1. I like your three directions as you begin your revisions. Thank your for sharing your work. I quite agree with your comments about our society creating such demand for fast turnaround that we see a lot of sloppy and hurried work. I am always cheered to find out that I am not the last holdout for proper punctuation and the belief in good or even excellent writing!

    • Thanks for your comment. I agree that people seem to be in a rush to get their work out. I know that I have seen a lot of self published works that could have used more time to “simmer.” I am eager to get my work out as well – like one of those kids with money burning a hole in her pocket:) What brings me comfort is knowing that if I take the time to put out my best work, it will reach the most people.

  2. These are great tips and I didn’t know about Alex. I’ve got to check that out. I always read my work aloud, but it would be helpful to hear it read by “someone” else. The font idea is great too. Congratulations on your novel! I hope “Legend Of a Rock Star” does see the light of day because I’d love to read it. Would you consider self publishing it in ebook form?

  3. Yes! Legend needs a lot of work, but because I can’t seem to completely forget about those characters, I may dig the manuscript out from the depths of my files and see where a revision takes me. I am working on another novel at the moment, Wrecked, a YA novel about a young man whose best friends is killed in a car accident during their senior year in high school. Sounds generic but there is a lot involved— crushed dreams, drug addiction, teenage pregnancy, and involuntary manslaughter.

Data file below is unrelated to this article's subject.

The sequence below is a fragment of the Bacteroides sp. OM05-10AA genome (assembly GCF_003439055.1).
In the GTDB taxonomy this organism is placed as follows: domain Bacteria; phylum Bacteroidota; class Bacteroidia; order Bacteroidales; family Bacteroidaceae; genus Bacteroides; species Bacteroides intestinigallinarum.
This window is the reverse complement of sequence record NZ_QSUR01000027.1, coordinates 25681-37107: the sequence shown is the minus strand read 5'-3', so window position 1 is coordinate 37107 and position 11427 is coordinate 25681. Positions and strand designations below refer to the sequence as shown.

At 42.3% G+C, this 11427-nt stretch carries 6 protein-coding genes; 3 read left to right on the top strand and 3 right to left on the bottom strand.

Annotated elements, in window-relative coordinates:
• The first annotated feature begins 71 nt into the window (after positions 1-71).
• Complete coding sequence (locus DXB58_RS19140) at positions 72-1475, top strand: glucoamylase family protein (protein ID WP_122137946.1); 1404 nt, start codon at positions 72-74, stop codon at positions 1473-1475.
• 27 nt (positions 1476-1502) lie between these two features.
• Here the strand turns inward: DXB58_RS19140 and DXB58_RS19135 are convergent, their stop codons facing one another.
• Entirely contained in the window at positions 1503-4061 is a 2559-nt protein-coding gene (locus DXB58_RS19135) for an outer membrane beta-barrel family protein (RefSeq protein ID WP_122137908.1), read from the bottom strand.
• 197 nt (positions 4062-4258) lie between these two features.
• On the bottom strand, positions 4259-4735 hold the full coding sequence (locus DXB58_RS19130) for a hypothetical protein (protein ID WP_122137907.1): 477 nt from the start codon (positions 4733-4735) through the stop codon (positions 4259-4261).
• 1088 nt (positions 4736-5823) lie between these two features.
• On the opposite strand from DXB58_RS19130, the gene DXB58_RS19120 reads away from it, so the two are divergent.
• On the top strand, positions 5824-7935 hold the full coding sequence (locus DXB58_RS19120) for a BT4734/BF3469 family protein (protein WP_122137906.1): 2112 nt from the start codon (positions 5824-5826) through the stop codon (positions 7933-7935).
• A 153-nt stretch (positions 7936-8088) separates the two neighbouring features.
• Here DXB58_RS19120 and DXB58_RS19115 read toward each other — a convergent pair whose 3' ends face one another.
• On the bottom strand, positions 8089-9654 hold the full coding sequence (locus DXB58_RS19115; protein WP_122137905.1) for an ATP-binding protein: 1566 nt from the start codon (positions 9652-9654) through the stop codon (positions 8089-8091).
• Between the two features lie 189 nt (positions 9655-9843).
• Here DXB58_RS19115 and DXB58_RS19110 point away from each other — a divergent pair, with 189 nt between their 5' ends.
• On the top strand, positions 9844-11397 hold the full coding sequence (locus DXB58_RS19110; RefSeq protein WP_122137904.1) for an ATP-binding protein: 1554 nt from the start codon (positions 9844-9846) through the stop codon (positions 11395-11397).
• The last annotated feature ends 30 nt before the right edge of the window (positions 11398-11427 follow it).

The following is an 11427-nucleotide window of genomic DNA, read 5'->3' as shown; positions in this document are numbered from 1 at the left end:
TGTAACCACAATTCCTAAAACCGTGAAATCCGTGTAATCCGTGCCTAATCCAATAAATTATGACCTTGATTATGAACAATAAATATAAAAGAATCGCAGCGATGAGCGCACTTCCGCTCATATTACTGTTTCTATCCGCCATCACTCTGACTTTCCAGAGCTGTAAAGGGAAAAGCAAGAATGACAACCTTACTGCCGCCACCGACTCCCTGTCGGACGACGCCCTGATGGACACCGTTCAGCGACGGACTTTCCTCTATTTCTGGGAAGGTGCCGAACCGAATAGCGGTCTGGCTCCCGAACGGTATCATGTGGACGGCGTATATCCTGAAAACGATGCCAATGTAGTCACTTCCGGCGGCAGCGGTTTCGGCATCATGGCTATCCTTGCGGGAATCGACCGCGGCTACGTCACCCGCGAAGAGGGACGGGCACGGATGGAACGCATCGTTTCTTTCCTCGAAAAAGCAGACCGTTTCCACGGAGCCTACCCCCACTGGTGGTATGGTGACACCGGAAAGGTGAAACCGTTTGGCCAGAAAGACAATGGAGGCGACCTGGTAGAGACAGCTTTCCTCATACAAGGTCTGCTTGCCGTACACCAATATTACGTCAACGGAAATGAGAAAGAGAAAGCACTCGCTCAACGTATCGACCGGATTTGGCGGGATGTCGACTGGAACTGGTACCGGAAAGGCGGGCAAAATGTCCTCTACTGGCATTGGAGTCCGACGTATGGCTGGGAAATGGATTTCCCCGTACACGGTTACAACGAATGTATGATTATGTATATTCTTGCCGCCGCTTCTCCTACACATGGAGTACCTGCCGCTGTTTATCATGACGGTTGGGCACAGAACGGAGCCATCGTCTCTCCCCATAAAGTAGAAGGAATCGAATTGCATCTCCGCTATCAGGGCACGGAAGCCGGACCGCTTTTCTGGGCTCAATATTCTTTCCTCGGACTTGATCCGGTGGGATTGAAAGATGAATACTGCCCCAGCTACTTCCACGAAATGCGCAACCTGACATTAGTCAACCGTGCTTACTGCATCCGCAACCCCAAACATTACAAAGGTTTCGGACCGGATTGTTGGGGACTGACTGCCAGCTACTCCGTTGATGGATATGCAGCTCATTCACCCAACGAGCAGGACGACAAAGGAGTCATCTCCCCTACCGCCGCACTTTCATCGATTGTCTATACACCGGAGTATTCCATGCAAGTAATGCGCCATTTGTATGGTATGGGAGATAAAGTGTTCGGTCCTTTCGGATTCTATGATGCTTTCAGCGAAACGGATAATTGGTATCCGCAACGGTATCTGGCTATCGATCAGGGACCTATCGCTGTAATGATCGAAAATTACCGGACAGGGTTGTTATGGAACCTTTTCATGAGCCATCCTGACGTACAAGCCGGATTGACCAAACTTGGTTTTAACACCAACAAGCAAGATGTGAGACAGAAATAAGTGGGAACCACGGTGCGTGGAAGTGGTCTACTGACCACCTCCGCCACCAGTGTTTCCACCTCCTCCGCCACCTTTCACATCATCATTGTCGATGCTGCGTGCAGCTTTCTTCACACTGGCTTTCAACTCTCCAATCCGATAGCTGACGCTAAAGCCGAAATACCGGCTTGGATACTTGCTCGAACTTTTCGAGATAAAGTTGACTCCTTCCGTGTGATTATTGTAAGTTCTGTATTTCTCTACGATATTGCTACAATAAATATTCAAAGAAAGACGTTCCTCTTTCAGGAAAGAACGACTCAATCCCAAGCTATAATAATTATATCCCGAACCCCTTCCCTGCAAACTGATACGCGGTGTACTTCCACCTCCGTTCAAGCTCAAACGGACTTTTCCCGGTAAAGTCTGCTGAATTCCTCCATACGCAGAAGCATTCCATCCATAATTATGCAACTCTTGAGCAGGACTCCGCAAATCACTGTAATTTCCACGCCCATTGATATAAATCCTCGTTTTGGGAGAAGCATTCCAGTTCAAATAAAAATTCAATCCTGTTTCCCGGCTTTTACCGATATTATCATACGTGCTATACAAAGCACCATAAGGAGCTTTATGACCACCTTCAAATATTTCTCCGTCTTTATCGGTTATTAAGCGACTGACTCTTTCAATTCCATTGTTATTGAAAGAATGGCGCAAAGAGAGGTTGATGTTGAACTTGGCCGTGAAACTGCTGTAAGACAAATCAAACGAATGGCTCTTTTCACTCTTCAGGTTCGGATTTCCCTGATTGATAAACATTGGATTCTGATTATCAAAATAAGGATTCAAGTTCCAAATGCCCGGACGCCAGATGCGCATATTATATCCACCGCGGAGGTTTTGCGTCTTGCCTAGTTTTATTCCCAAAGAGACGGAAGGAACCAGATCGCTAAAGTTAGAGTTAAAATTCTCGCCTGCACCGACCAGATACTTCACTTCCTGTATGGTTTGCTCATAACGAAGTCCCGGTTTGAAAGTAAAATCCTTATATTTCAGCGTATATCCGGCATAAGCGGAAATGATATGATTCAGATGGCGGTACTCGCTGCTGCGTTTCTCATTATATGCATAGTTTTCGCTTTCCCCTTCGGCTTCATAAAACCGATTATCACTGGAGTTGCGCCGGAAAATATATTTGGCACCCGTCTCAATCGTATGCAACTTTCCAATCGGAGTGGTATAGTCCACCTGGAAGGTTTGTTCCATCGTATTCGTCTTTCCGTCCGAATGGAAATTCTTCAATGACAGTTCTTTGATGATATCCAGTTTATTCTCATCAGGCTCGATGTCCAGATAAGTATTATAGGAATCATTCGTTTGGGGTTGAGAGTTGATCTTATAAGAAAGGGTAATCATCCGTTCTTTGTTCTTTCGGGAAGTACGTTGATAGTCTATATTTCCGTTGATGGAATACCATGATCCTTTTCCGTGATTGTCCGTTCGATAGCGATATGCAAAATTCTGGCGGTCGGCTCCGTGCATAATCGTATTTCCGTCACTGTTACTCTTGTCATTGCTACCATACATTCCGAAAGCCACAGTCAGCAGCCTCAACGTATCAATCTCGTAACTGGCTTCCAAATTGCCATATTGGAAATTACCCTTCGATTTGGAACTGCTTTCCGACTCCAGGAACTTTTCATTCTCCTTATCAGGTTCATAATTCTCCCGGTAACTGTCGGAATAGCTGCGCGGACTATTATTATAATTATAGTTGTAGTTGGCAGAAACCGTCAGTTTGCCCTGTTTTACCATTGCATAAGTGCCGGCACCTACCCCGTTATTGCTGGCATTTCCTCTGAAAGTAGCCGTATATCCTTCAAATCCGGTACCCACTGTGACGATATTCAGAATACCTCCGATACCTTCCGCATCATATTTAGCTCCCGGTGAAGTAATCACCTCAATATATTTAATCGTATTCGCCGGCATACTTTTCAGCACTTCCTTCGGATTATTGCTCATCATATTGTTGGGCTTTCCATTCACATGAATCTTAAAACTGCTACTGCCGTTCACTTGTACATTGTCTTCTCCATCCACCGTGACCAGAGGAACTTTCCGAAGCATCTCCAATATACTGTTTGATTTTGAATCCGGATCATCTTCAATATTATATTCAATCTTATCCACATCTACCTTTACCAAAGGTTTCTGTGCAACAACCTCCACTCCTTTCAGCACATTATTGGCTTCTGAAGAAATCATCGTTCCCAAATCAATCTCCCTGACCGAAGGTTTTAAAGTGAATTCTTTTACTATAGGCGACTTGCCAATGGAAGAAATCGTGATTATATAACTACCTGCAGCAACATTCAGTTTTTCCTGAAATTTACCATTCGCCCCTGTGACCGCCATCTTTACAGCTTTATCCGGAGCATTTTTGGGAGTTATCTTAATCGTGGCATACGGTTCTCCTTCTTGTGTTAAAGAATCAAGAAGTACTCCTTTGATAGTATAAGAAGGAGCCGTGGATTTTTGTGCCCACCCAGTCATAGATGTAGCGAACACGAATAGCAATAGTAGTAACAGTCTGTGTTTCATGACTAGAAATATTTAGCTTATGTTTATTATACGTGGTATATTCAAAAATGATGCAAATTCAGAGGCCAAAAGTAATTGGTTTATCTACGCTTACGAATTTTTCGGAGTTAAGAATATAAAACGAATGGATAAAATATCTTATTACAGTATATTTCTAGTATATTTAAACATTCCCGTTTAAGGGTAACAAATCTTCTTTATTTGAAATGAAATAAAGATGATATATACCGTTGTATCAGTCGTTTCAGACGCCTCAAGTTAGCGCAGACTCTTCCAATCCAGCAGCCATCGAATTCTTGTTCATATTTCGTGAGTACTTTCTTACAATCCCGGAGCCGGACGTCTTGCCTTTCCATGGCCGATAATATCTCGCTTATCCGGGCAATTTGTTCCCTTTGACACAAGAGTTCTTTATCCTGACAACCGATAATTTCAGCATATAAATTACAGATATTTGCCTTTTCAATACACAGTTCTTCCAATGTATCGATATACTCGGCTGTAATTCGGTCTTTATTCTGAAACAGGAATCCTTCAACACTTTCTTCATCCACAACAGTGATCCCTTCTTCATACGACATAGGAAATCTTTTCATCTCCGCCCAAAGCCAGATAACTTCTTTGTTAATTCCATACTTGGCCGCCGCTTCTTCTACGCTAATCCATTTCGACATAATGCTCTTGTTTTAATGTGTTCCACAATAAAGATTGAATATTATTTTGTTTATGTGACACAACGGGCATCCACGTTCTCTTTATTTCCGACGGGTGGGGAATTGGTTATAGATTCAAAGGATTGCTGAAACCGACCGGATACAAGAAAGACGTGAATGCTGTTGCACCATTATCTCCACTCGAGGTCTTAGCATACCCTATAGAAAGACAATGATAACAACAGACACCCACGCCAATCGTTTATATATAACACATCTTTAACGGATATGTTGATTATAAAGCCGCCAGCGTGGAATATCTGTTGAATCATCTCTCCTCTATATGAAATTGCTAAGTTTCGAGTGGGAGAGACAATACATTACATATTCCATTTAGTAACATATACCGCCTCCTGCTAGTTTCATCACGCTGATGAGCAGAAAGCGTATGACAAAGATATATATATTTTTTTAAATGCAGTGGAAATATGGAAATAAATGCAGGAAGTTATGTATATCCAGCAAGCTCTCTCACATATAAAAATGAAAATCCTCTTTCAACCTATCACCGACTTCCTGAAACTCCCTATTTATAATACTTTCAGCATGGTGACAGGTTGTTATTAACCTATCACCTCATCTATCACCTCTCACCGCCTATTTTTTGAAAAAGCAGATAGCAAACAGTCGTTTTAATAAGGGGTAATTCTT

You are so right about putting your best work out to reach more people. No one wants to read a novel with typos and grammar errors. At the end of the day, it’s not worth sacrificing your pride to sell more books.

  4. Thanks for the tips! I sometimes feel like I can revise forever, the biggest thing for me is walking away. Meanwhile I’m two years in and thinking maybe I should walk away :-)

    • Wow, 2 years. Before you walk away, I would ask myself if I am still invested in the story. Does the story still pull you in and get you excited. If so, then maybe you should continue to work on it. Maybe you need to have a few people read it.